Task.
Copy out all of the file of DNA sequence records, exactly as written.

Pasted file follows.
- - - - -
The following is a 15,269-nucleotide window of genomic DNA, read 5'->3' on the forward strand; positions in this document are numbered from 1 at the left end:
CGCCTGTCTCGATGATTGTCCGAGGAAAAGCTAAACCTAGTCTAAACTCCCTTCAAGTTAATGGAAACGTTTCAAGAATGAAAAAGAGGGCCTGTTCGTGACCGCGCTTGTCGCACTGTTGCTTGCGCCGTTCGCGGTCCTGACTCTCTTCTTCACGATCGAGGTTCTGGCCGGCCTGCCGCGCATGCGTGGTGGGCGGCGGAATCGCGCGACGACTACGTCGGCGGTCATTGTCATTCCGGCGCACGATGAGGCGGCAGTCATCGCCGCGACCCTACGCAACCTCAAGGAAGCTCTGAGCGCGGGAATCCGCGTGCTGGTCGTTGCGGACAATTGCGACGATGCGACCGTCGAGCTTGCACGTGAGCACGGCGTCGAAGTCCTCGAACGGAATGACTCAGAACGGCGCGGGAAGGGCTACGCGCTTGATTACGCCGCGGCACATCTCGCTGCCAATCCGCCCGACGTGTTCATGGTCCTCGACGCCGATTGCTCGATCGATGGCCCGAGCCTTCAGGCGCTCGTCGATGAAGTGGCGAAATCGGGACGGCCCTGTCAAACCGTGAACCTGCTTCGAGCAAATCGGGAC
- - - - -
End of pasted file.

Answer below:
The following is a 15,269-nucleotide window of genomic DNA, read 5'->3' on the forward strand; positions in this document are numbered from 1 at the left end:
CGCCTGTCTCGATGATTGTCCGAGGAAAAGCTAAACCTAGTCTAAACTCCCTTCAAGTTAATGGAAACGTTTCAAGAATGAAAAAGAGGGCCTGTTCGTGACCGCGCTTGTCGCACTGTTGCTTGCGCCGTTCGCGGTCCTGACTCTCTTCTTCACGATCGAGGTTCTGGCCGGCCTGCCGCGCATGCGTGGTGGGCGGCGGAATCGCGCGACGACTACGTCGGCGGTCATTGTCATTCCGGCGCACGATGAGGCGGCAGTCATCGCCGCGACCCTACGCAACCTCAAGGAAGCTCTGAGCGCGGGAATCCGCGTGCTGGTCGTTGCGGACAATTGCGACGATGCGACCGTCGAGCTTGCACGTGAGCACGGCGTCGAAGTCCTCGAACGGAATGACTCAGAACGGCGCGGGAAGGGCTACGCGCTTGATTACGCCGCGGCACATCTCGCTGCCAATCCGCCCGACGTGTTCATGGTCCTCGACGCCGATTGCTCGATCGATGGCCCGAGCCTTCAGGCGCTCGTCGATGAAGTGGCGAAATCGGGACGGCCCTGTCAAACCGTGAACCTGCTTCGAGCAAATCGGGAC